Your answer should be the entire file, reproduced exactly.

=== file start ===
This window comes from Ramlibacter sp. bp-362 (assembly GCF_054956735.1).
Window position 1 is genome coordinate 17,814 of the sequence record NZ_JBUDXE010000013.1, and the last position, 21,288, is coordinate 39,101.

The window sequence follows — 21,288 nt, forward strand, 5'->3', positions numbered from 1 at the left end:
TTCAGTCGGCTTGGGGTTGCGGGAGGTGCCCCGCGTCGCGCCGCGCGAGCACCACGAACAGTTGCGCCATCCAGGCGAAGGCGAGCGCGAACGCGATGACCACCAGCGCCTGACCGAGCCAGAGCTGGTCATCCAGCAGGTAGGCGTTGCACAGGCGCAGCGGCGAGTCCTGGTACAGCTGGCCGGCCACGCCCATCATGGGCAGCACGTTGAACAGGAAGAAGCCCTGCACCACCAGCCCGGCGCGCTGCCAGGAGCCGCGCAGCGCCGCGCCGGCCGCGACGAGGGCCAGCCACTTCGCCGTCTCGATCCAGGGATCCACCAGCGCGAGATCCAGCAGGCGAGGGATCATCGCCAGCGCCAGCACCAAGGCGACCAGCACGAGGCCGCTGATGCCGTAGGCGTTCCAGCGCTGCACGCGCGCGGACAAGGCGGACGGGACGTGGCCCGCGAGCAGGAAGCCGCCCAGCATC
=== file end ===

This window comes from Ramlibacter sp. bp-362 (assembly GCF_054956735.1).
Window position 1 is genome coordinate 17,814 of the sequence record NZ_JBUDXE010000013.1, and the last position, 21,288, is coordinate 39,101.

The window sequence follows — 21,288 nt, forward strand, 5'->3', positions numbered from 1 at the left end:
TTCAGTCGGCTTGGGGTTGCGGGAGGTGCCCCGCGTCGCGCCGCGCGAGCACCACGAACAGTTGCGCCATCCAGGCGAAGGCGAGCGCGAACGCGATGACCACCAGCGCCTGACCGAGCCAGAGCTGGTCATCCAGCAGGTAGGCGTTGCACAGGCGCAGCGGCGAGTCCTGGTACAGCTGGCCGGCCACGCCCATCATGGGCAGCACGTTGAACAGGAAGAAGCCCTGCACCACCAGCCCGGCGCGCTGCCAGGAGCCGCGCAGCGCCGCGCCGGCCGCGACGAGGGCCAGCCACTTCGCCGTCTCGATCCAGGGATCCACCAGCGCGAGATCCAGCAGGCGAGGGATCATCGCCAGCGCCAGCACCAAGGCGACCAGCACGAGGCCGCTGATGCCGTAGGCGTTCCAGCGCTGCACGCGCGCGGACAAGGCGGACGGGACGTGGCCCGCGAGCAGGAAGCCGCCCAGCATC